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Getting Back to the Entrepreneurial Mindset

Debbie Entreprenurial SpiritAs I have often mentioned in previous articles, through my journey as an entrepreneur, I have learned to observe and learn in everything I do….

Yesterday, we were out for a convertible ride, and as we were passing through small villages in out of the way places, I couldn’t help but notice all the small businesses being run by residents in small villages. Almost every building in each small village, as well as the houses, had a business sign out. It reminded me of “the way it was” before the industrial age. Everyone had their own small business and were very self reliant. People then did not rely on corporations or government to provide for them. Locals supported each others business, and it created a community.

I believe this is becoming more important to people again. We see this in small and medium sized towns. People wanting to support their local merchants. In talking with many in the millennial generation, I have found it is important to them to support local people in business, and many go out of their way to do that, which is wonderful! All types of local businesses, farmers markets, etc are part of what make a community, a community. A loyalty is built in reciprocal business.

Another consideration is, we live in a very changed world. No longer are people working at a job for life, retiring and being looked after. Many are finding themselves needing to continue working past 65 due to economic challenges over the last few years. A challenge for those in this age group is being hired at their age. What many forget is the vast amount of knowledge and experience, interests, and hobbies they have gained over their working lives. There are so many directions a person like this could take to start some type of business for themselves so they are not a victim of age discrimination, and are creating a self reliant financial future for themselves.

EntrepreneurThere are many people that work more than one job. Many millennials hold 2 or 3 jobs. This is an indication the individual is not afraid to work and are willing to do what it takes to earn a living. What most just don’t consider is taking that time and energy you are using for the side jobs, and put that time and energy into your own start up. It doesn’t have to be a big business idea. Think about how much you are earning at the side job, and ask yourself what you could do instead to equal or exceed that income in some type of business of your own. It isn’t a lack of opportunity for self employment that stops people from taking this step. It is a lack of belief in themselves, and a lack of creative, solution oriented thinking. Why “sell” your hours to an employer for minimum wage when you could start building your own future in a business that you actually enjoy. Remember, you are either building YOUR own dream, or working to build SOMEONE ELSE’S! If you are willing to work, why build someone else’s? The ONLY job security there is today, is building your own security.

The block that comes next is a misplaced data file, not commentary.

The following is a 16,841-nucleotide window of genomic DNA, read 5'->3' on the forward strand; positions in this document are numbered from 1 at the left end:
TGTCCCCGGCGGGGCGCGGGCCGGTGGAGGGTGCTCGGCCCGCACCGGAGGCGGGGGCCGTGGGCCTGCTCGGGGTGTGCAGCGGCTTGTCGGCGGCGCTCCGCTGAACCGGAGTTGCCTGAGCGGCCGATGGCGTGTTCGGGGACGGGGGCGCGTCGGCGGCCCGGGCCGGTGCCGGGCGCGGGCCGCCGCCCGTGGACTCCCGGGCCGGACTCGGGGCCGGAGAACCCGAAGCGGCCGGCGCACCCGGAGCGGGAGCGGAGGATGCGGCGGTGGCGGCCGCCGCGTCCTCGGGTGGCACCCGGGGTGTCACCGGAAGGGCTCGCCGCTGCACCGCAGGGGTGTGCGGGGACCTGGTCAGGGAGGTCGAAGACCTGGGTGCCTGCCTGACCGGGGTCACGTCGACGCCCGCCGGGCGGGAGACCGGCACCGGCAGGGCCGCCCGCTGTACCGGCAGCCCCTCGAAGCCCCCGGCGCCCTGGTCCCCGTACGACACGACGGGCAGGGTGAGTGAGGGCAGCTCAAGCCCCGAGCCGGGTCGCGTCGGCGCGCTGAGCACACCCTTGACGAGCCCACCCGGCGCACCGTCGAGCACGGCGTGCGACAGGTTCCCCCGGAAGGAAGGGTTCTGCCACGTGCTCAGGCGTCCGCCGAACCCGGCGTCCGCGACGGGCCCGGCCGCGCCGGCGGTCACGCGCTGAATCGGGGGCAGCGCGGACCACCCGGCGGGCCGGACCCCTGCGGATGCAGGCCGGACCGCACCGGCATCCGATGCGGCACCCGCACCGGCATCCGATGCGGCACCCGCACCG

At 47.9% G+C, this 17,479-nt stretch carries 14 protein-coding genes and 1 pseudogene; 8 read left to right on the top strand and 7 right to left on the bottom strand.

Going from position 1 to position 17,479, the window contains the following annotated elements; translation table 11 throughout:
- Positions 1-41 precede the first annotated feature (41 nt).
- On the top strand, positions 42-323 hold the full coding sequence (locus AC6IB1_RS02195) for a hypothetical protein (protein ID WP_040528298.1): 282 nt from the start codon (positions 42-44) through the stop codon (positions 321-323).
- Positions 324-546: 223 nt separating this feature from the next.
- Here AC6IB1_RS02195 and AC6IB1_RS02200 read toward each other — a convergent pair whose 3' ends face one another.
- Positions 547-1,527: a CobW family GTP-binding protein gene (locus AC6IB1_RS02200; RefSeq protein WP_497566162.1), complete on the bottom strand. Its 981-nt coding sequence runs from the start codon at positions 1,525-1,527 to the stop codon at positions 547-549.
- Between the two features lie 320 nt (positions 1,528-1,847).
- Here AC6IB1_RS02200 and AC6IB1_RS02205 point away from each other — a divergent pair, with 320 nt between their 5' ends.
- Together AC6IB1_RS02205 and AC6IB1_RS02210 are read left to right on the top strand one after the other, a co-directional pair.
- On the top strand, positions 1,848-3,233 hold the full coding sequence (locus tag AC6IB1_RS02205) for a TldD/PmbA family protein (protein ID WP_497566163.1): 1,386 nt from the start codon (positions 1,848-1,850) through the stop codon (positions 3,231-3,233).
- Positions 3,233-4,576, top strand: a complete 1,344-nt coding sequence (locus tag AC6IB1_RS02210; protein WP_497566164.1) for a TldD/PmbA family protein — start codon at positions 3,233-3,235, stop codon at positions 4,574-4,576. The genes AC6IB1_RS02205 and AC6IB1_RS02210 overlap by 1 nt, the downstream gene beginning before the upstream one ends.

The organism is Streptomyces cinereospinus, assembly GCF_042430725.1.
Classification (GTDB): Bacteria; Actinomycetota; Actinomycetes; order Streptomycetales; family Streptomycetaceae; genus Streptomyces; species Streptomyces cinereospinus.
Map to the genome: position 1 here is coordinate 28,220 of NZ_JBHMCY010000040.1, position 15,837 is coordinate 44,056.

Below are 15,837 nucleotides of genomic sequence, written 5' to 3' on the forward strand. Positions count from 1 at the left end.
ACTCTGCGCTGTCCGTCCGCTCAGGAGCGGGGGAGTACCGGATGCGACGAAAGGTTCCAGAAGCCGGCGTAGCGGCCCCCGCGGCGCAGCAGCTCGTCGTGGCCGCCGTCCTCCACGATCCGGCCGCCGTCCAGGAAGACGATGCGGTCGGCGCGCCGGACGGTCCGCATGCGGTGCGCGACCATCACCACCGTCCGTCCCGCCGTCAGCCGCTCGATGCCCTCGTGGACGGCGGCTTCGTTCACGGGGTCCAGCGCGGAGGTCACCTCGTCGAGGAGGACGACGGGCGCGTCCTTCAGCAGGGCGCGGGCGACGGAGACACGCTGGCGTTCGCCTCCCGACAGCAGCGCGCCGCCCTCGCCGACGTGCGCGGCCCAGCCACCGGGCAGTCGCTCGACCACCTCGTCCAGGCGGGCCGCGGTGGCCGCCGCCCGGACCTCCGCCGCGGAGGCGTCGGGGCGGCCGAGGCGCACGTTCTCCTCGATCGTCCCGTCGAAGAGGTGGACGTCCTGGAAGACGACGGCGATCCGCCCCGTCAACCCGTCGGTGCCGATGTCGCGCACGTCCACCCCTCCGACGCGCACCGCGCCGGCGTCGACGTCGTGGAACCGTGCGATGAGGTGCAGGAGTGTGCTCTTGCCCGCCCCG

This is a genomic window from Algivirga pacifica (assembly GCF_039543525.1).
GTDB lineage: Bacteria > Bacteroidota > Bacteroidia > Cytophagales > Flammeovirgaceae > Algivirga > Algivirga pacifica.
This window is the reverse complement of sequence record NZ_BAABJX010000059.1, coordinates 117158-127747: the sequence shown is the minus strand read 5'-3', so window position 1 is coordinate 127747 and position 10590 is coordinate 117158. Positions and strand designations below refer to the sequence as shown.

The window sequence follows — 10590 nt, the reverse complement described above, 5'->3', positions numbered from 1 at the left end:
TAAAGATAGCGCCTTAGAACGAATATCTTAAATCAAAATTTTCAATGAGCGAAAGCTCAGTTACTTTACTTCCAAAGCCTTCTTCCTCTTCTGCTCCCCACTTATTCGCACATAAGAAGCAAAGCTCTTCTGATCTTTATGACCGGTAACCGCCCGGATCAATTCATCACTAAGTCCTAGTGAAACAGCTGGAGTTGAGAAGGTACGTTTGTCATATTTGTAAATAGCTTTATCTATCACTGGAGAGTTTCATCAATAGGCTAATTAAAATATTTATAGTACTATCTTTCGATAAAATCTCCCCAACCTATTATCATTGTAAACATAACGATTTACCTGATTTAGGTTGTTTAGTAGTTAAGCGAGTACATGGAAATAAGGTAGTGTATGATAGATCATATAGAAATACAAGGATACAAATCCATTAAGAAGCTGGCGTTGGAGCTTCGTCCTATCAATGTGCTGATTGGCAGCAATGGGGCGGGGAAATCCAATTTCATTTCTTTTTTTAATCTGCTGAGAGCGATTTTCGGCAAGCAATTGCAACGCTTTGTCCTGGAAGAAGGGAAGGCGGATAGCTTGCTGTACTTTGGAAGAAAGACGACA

Downsizing has affected many that never thought they would be affected. There are many professionals that thought they had a lifelong career with their employer. Downsizing isn’t the end of the road for these individuals. It is a FORK in the road, requiring creative thinking to determine what different direction could be built with the knowledge and experience you have gained. A question to ask yourself in this scenario is “my work and my experience is highly valuable to any employer…therefore it is just as highly valuable to my own potential startup….how can I utilize it to build my own business”.

Think back to the days when everyone had their own “shop”….the butcher, the florist, the vet, the baker, the seamstress, the shoemaker, etc., etc. Those people managed to create a living for themselves. They didn’t have corporations or government to “look after them” or provide “security”. They got busy and created it themselves, or they didn’t eat or have a roof over their heads. They took personal responsibility and found a way to create a living for themselves and their families. I have also noticed some of the most successful entrepreneurs are often people from other countries, that came here and DECIDED to take their skills and build a business and not wait for someone else to save them. This comes down to a choice….a choice to utilize your own human potential to build your future, instead of selling your hours to an employer that has absolutely no interest in your long term future.

The more people that realize and take responsibility to create their own work, the more self reliant and mutually supportive our communities will become. As I passed through these small towns, I got a feeling that everyone there seemed to be an entrepreneur. They wouldn’t have all their signs for business services out if they bought into the perceived need to only work for employers. These small town business people are demonstrating independent thinking, community support and self reliance. A lesson that anyone from any size town or city can learn from.

Debbie Rustonhttp://www.thesuccesseducator.biz
ENTREPRENEUR, International Trainer, Visionary Leader – Debbie has been a successful entrepreneur, since 1986 and believes in taking an active stand for true human potential. As the owner of The Success Educator, Debbie has spent her career helping individuals discover their limitations and overcome them and assists people globally in starting their own businesses. She also has a personal passion for education reform and providing youth the knowledge required to succeed in today's changed world.

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